North East Chronicles: On March 21 and 22nd we are in Kaziranga : the sanctuary that is home to the Indian one-horned rhino
It’s been a while since I’ve visited Kaziranga. More than 20 years to be exact.
â€œBe careful,â€ warns by dad when we are starting off on the trip. The reason for the warning: the first (and last) time I had visited the sanctuary, while on the elephant safari, the elephant I was onâ€¦ slipped.
I have no idea how an elephant can slip (it’s a little difficult to imagine) but I am supposed to have fallen off the creature. There was a lot of slush and mud and the elephant lost its balance taking us down with it.
I have rather vague recollections of this slippery episode, but my dad with his super power memory remembers everything. And never forgets to mention it, like he did.
Our first sighting of the one-horned rhino was near the road side on the way to the Aranya Forest Lodge, where we were going to be staying. Our driver on the trip, Shaikh (who drove with one hand permanently on the horn) pointed out a few rhinos. â€œYou don’t need to go into the sanctuary to see them,â€ he says. â€œThey come right up to the road!â€
Besides the one-horned rhino, Kaziranga is also supposed to have a heavy density of tigers : 86 according to the last census count. But you still have to be lucky to see one : it’s a large sanctuary spread over more than 400 square kms of swamps, jungle and elephant grass, and is situated in the 2 districts of Golaghat and Nagaon.
It is also the only reserve for the one-horned rhino. Besides the great one-horned Indian rhino, the other major wild attractions include Indian elephants, Indian bison, swamp & hog deer, sloth bears, tigers, leopards, jungle cats, otters, hog cadgers, capped langurs, Hoolock gibbons, wild boar, jackal, wild buffalo, pythons, monitor lizards, etc. (source: Kaziranga National Park)
It’s also a birdwatcher’s paradise and one naturalist who has done a lot of work in this area is Maan Barua, a naturalist and ornithologist.
On our first day there, we have booked the evening jeep safari. Accompanying the jeep driver is a guard (his gun doesn’t seem to be very impressive, but I’m hoping that he doesn’t need to use it).
The best sighting turns out to be a huge python wrapped around a tree. The guide informs us that it has been wrapped around that particular branch for a few days. It’s quite a fascinating creature and I would have loved to see it move, though I had no intention of being under that tree if it happened to let go of the branch for some reason.
We continue into the sanctuary and see lots of swamp and hog deer. A few wild elephants roaming around in the grassy areas. We also see a big herds of elephants emerging, washed and clean after a dip in the waters. And rhinos of course. Though we don’t really get a close view of them : they’re rather shy creatures and prefer to chomp on their daily dose of grass at a distance.
Lots of birds around and for the avid birdwatcher, there’s a sanctuary to the east, our guide tells us. That’s where you can walk around. Here of course, you can’t get out of the vehicle.
After an hour or so, the first safari of the sanctuary over, we head back to the Lodge and step into the Buffalo Bar and the adjoining restaurant for some food. It starts to rain heavily in the evening and as the heavens open up, I wonder if we can do the morning safari.
Despite the slow, steady drizzle, we’re told that the elephant safari is on.
Rai Bahadur turns out to be a strong and long-time member of the sanctuary. He doesn’t complain as the 4 of us climb aboard. Slowly, with Rai Bahadur’s steady but swinging steps, we make our way into the thick grassland.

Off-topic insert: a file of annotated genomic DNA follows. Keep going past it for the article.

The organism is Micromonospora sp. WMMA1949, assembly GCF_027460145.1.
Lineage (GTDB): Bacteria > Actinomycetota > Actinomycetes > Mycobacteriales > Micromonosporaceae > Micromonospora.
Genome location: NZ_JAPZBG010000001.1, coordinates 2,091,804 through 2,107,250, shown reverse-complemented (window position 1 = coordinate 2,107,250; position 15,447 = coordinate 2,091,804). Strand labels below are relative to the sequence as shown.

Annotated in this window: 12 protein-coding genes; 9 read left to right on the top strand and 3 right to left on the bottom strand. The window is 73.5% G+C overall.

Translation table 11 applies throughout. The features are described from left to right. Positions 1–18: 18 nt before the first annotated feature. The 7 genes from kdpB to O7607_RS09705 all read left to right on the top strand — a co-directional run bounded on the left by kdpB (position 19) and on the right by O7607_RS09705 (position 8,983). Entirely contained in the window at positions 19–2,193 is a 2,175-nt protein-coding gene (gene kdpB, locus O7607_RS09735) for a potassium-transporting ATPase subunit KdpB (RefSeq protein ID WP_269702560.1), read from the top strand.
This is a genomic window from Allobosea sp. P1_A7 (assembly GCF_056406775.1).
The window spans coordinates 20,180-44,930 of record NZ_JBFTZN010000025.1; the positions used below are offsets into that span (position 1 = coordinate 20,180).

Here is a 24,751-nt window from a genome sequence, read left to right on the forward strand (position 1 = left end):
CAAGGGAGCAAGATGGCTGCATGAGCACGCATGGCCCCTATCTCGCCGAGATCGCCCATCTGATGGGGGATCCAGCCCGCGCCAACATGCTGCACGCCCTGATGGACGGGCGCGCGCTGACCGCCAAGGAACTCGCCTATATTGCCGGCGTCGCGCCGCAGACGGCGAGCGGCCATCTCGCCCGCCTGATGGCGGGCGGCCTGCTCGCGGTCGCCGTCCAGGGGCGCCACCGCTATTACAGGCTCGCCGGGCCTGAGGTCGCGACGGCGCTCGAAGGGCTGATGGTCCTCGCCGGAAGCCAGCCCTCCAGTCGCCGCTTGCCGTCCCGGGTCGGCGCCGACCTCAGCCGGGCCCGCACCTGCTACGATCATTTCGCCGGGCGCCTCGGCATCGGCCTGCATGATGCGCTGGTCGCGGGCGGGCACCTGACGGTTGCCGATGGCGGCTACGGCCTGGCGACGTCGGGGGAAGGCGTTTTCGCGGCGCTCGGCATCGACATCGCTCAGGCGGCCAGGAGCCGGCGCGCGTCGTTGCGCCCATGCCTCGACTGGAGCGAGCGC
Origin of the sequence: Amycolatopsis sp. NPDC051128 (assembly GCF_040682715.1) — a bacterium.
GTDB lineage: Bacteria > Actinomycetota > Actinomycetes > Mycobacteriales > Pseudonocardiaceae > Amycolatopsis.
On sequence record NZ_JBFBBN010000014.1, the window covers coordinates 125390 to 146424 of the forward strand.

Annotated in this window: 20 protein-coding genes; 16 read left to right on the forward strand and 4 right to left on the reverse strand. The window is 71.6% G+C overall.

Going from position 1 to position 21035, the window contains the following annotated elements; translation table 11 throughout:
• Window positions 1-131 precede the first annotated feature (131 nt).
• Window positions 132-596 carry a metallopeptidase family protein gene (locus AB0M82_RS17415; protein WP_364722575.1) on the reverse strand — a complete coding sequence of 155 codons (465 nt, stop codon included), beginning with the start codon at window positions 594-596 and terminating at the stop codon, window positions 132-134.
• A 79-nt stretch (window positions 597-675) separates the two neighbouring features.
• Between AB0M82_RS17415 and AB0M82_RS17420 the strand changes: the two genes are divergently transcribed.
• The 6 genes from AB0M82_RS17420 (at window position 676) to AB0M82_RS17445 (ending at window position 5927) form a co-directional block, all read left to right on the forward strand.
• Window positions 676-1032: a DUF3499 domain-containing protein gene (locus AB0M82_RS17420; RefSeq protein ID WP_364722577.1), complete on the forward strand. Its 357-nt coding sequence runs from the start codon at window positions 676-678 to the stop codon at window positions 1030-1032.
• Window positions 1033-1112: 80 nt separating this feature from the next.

Soon we see other travellers who are on elephants too, trying to sight more of the endangered rhino.
Rai Bahadur (who was born with only one tusk) is as steady as a rock and I don’t think he has any chances of slipping. There’s a little bit of drizzle and we wonder if we’ll sight anything. But we do see a few rhinos and a few wild buffaloes in the wet grassland area. And ironically, I notice that there are more people in the jungle than rhinos.
Rai Bahadur ambles along, for him it must be yet another day out in the jungle. A couple of baby elephants are also out on the safari along with their mothers. One of them is tied up to her mom with a thick rope and we ask why.
â€œHe’s a naughty one and keeps straying off, that’s why we tie him up,â€ explains the mahout. The other little elephant is more obedient : his mother keeps giving him a little push once in a while with her trunk to keep it on the path : it’s quite a cute sight to witness.
There’s a strange stillness in the air, despite the fact that the sanctuary is filled with animals. Except for a few bird calls punctuating the silence, there’s just a soft drizzle and the sound of Rai Bahadur’s footfall.
The animals seem to have found good hiding places from the rain. An hour goes by and then it’s time to head back to the point where our vehicles are parked and get back to the comfort of the cars.
It’s been quite an experience coming back after so many years. I wished we had a little more time to spend. It’s definitely going to take at least a week to enjoy the sanctuary fully. I’ll be back again, I think to myself (and like every other place I visit).
We get into the waiting car, to be taken back to the lodge. As I turn around for a parting view, I catch sight of Rai Bahadur disappearing into the jungle with his next batch of visitors.
Photos: the Flickr Album
Getting there/Acco: Kaziranga is accessible from Guwahati and is about 6-7 hours away. Accomodation at Kaziranga includes Wild Grass, Bon Habi and Aranya Forest Lodge. We stayed at Aranya, which was the most reasonably priced out of the lot.
There are jeep and elephant safaris into the jungle in the morning and evenings. Get more details here.
The sanctuary is closed during the monsoons during which flooding occurs. Winter is a good time to visit.